Writer, heal thyself – An Irishman’s Diary on literature and medicine
Michael Crichton: chose not to practise medicine and instead became a one-man entertainment industry. Photograph: Leonardo Cendamo/Getty Images
As a self-published writer with a comic novel and two column collections to my name, I have little time for the precious sensibilities of the traditional publishing industry, now competing with a new generation of DIY authors as well as the sales-inhibiting effects of Covid.
What moves me to despair instead – especially at this time of year, when we should be reclining on a sun-baked beach in the Algarve, book in hand – is the number of bestselling authors who consider the application of pen to paper (or fingertip to laptop key) their secondary vocation. These include the usual suspects: athletes, politicians, actors, and celebrity chefs.
The medical profession, however, harbours a high percentage of these double-jobbers, as any sanctioned visit to your favourite battened-down caravan park or jellyfish-infested beach will confirm. (Provided your mask doesn’t slip, of course, and you can safely observe your fellow holiday-makers’ preferred reading matter before it’s whipped from their hands and tossed into the sea by a rogue gust.)
On the fiction side, the bestseller lists regularly feature the medical thrillers of Robin Cook, Tess Gerritsen, and Ireland’s own Paul Carson, all med-school grads and one-time medical practitioners.
On a more contemporary note, neuroscientist Lisa Genova tapped into our anxiety around neurological disorders when she self-published her first book, Still Alice, in which a 50-year-old college professor is afflicted with early-onset Alzheimer’s. (Julianne Moore starred in the film adaptation and won the 2015 Best Actress Oscar for her portrayal of the title character.) In subsequent novels, Genova has dealt with autism and Huntington’s Disease.
But the grandaddy of literary MDs has to be the legendary and now departed Michael Crichton, who chose not to practise and instead became a one-man entertainment industry whose catalogue of accomplishments includes the TV series ER and the multi-media phenomenon “Jurassic Park. ”
Not to be outdone, the non-fiction list also offers an intriguing line-up. Here we have medics who do indeed handle their words with a surgical precision: Lewis Thomas, Jerome Groopman, and perhaps the dean of medical writers, Oliver Sacks, whose 1973 book Awakenings provided the material for the Oscar-nominated film of the same name.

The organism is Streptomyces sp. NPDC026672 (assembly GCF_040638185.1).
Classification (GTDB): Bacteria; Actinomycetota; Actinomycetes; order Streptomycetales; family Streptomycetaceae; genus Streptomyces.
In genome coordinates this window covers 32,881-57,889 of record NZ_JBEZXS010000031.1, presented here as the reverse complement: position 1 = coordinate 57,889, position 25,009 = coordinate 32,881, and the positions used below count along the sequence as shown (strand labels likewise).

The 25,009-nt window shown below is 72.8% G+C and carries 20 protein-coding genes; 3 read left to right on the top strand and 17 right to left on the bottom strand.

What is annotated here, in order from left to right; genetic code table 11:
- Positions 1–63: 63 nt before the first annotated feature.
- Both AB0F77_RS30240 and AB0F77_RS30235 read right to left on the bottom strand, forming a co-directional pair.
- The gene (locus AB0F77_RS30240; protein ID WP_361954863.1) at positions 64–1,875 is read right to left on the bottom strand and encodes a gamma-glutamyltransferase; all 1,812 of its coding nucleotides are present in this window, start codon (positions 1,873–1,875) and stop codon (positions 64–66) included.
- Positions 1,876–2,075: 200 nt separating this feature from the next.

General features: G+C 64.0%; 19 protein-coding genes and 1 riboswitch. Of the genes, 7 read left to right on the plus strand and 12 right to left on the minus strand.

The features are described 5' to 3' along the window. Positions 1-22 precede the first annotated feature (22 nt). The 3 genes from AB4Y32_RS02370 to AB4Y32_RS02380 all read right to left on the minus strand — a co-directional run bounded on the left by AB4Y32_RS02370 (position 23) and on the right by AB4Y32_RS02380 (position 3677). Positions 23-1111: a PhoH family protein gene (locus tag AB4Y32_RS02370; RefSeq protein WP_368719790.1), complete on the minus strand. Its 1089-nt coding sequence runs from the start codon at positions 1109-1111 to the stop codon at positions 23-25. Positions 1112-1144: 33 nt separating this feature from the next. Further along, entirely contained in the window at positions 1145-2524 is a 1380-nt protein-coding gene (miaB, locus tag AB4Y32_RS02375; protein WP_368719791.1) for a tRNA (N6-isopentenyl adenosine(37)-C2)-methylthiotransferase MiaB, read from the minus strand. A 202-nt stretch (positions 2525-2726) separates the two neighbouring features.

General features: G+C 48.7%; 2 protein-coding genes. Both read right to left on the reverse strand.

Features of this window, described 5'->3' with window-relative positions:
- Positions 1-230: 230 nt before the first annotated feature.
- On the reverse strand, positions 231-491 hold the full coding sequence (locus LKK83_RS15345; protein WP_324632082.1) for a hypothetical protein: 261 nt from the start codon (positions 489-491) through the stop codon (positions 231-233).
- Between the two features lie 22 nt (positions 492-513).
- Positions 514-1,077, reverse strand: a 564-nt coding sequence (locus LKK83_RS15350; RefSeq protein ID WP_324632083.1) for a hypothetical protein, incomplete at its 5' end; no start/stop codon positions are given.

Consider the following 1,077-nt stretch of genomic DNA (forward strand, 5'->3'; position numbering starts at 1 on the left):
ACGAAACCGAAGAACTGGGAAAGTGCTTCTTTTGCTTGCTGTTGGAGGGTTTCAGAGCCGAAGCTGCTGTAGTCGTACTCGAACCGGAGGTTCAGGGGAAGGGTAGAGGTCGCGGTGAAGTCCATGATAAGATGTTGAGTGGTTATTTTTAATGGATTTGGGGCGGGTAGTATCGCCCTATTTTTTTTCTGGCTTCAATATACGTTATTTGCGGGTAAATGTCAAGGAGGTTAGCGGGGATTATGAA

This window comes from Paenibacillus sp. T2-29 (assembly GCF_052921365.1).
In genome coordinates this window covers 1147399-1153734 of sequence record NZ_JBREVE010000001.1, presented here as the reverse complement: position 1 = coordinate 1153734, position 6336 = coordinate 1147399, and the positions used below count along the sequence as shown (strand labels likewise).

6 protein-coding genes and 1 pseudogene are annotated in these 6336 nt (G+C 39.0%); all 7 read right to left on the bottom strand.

But there’s one moonlighting MD who really worries me. His name is Atul Gawande and he’s a general surgeon at Brigham and Women’s Hospital in Boston as well as a professor at Harvard Medical School and the Harvard TH Chan School of Public Health.
Dr Gawande is also a staff writer for the New Yorker and has scooped two National Magazine Awards. Plus, he was featured a few years ago as one of Time Magazine’s 100 Most Influential People, a position a literary wannabe like me will never occupy no matter how many people I desperately attempt to befriend on Facebook.
The good doctor is primarily an essayist, a form I, too, have come to favour in recent years for its brevity and versatility. His writing is so good and displays such insight and understanding that I’m tempted to turn the tables and perform a couple of routine surgical procedures. (I’m sure there’s a YouTube video I could consult.)
The exalted status of Dr Gawande and his peers is exceptional, though.
Most writers are happy to plod along in a different sphere.
According to US Labor Department figures, the average writer earns just over $20 an hour for his or her efforts. Now, 20 bucks an hour might seem a paltry sum. But when you consider that a writer might spend half of every working day surfing the internet or heading to the kitchen for a snack or staring out the window for inspiration – so I’m told – that wage starts to look pretty good.
As for the average income of Irish writers, that’s harder to pin down. (I gave up after a 10-minute Google search anyway.) But the fact that there’s a tax exemption scheme for writers seems to me a clear admission that the returns are going to be pretty low if you decide to pen a novel, play, or short story.
The way I see it, then, traditional versus DIY publishing isn’t the issue. Nor is it online shopping versus the face-to-face retail experience.
For literary practitioners like me, it’s those darn bestselling book docs.
So please, gentlemen and ladies, look at it from our side. Despite what I said earlier, struggling writers can hardly go out and earn a little extra cash by performing life-saving surgery or overseeing vital psychiatric therapies.
Whereas the way the world’s going, practising medics will never be out of work.